Skip to content

Winter finches raise hopes

November 26, 2012

Male Northern Cardinal a few metres from our balcony

Over the past few months, I’ve not been too serious about my big year, limiting my intentional efforts to a couple early mornings (5 am) in late October that netted me an American Tree Sparrow (calling while migrating over our apartment).  Outside of that species, the few new listings have been entirely unintentional, and entirely finches of the winter variety.  Evening Grosbeak was the first ‘new’ finch, as I heard some flying past overhead on the 16th of October.  Their call note is an easy one to remember from my childhood, when some years flocks of hungry grosbeaks would descend on our flowering crabapple tree in front of the living room window, and strip it of its tiny apples in a day or two.  The ground beneath the tree would be covered with the pulp of those berries after the grosbeaks were done.  This mysterious species really peaked my curiousity, as I saw and heard it only occasionally during the winter and not every winter.  The spectacularly bright coats of yellow, white and black of the males, the softer greys of the females, and those massive bills made grosbeaks seem more exotic than most species around our yard.  Unfortunately I did not see the ones that flew over on the 16th of October 2012, but I did hear them, and that is good enough to make it on my list.   Exactly one month later, the 16th of November, I heard another beautiful large winter finch from the bed – Pine Grosbeak.   Its distinctive 2 note squeaky whistle brought a smile to my face, which repeated during the next few days, but like the Evening Grosbeak, I never actually saw one, and they appear to have moved on.   Finally, on the 20th of November, I noticed a new species again from the bedroom.  There, in amongst the cacaphony from the usual flock of gregarious Goldfinches were the slightly ‘harder’ notes of a lone Common Redpoll.  It was on the feeder and I was able to show it to Cris, who appreciates when we can actually see these new birds.    So, here I am in late November, at 82 species for my big year from our apartment and balcony.  I’ve cracked 80, and now have my eye on 85.   This is a modest goal but will require some effort likely.  I still have to find time to pull my scope onto the balcony to watch the river.  This time of year, the sun is low to the south, where the river is, which makes good views of distant gulls and waterfowl a challenge but one I am up for.  My friend Al reported to me in late October.  He was up to 110 for his Heidleburg property in 2012, a new record for him!  Congrats Al!     I believe that Rod was up to 150 or so. . . .  yea, the upper Bruce. . . .I am already thinking about what I might do differently next year to get closer to 100.  Move to the Bruce maybe?   Naw, maybe spending more time on the balcony would be a good start!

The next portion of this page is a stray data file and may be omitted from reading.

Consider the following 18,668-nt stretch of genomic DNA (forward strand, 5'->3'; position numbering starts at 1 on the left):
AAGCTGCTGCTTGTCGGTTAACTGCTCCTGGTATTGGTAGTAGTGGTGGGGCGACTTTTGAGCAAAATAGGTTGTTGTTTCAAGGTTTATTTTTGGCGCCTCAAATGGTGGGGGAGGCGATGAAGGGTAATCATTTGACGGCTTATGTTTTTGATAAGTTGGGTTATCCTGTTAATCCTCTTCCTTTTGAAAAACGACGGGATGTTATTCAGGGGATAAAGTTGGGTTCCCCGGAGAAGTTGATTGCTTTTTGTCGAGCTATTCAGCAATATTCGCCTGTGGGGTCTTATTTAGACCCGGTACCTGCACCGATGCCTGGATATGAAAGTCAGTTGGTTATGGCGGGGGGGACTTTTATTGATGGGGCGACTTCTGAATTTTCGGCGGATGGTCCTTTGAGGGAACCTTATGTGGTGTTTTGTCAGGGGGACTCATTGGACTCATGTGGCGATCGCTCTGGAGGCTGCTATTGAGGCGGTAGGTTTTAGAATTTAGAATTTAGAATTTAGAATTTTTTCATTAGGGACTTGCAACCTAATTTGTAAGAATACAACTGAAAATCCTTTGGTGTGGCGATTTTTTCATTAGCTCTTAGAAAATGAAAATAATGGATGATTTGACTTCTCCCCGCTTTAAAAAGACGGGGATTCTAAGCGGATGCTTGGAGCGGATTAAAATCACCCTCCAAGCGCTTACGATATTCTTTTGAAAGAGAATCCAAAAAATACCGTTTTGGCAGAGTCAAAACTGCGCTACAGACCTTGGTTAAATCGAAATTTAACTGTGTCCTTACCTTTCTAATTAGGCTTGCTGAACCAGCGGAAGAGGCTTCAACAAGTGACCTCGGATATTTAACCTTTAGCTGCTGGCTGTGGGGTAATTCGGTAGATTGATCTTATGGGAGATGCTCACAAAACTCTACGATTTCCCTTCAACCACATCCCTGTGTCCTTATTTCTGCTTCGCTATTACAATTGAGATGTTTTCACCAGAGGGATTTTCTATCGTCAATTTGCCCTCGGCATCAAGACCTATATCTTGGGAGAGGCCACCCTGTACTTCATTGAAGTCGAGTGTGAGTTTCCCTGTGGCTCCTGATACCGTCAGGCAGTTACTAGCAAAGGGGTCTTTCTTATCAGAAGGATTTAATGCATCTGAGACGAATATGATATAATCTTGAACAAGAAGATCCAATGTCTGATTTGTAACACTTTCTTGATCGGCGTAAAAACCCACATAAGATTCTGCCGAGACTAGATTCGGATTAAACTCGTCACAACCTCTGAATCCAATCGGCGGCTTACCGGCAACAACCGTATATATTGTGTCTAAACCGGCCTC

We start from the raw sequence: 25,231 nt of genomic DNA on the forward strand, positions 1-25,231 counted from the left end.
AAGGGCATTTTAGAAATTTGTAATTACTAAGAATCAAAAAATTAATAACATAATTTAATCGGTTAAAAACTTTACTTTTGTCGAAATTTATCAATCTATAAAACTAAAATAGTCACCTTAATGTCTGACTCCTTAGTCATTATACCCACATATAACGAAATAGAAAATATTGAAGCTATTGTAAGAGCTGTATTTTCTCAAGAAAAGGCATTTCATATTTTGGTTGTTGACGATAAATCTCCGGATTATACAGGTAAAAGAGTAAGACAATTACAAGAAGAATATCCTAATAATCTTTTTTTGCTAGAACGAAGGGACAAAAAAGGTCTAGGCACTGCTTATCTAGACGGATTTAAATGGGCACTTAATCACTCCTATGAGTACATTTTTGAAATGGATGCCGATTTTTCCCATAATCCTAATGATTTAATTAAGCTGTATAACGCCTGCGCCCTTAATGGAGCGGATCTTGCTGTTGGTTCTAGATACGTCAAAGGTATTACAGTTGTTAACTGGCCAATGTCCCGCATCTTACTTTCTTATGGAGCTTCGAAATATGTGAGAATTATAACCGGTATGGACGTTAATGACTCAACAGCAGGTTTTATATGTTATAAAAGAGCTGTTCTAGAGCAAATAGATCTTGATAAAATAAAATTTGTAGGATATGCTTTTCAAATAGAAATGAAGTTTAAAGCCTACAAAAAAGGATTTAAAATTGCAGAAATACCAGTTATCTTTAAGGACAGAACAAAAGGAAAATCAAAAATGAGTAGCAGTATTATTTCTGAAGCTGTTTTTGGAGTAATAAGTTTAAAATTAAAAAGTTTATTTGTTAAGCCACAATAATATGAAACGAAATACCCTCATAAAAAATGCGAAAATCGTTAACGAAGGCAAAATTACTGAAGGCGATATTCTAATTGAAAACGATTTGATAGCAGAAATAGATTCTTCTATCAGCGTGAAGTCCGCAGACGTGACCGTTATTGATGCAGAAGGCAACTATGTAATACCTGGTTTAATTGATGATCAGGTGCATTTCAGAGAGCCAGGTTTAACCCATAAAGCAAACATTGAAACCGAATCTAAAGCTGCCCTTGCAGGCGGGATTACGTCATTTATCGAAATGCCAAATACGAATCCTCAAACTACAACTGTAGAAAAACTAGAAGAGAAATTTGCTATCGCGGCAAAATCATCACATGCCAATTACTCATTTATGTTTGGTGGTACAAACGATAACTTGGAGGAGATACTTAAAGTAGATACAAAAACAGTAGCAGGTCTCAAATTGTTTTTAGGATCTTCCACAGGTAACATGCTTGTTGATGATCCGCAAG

In the meantime, we are enjoying the interactions between the ‘geegeezinhos’ as Cris calls the Chickadees, the ‘Goldies; (Goldfinches), the acrobatic and dominant Sittelles (my daughter only has one ‘t’ in her name though she is very acrobatic also), the Downy and Hairy Woodpeckers who appear very happy about those two suet feeders, the Juncos, which always look so round and feed on spilled seeds, Cardinals, which are in the neighbourhood but don’t drop by that often except when they want their pictures taken, and the vacuum-cleaner like gray squirrels which clean spilled sunflower seed bits off the deck of the balcony.

 

Advertisements

From → Uncategorized

Leave a Comment

Leave a Reply

Fill in your details below or click an icon to log in:

WordPress.com Logo

You are commenting using your WordPress.com account. Log Out / Change )

Twitter picture

You are commenting using your Twitter account. Log Out / Change )

Facebook photo

You are commenting using your Facebook account. Log Out / Change )

Google+ photo

You are commenting using your Google+ account. Log Out / Change )

Connecting to %s

%d bloggers like this: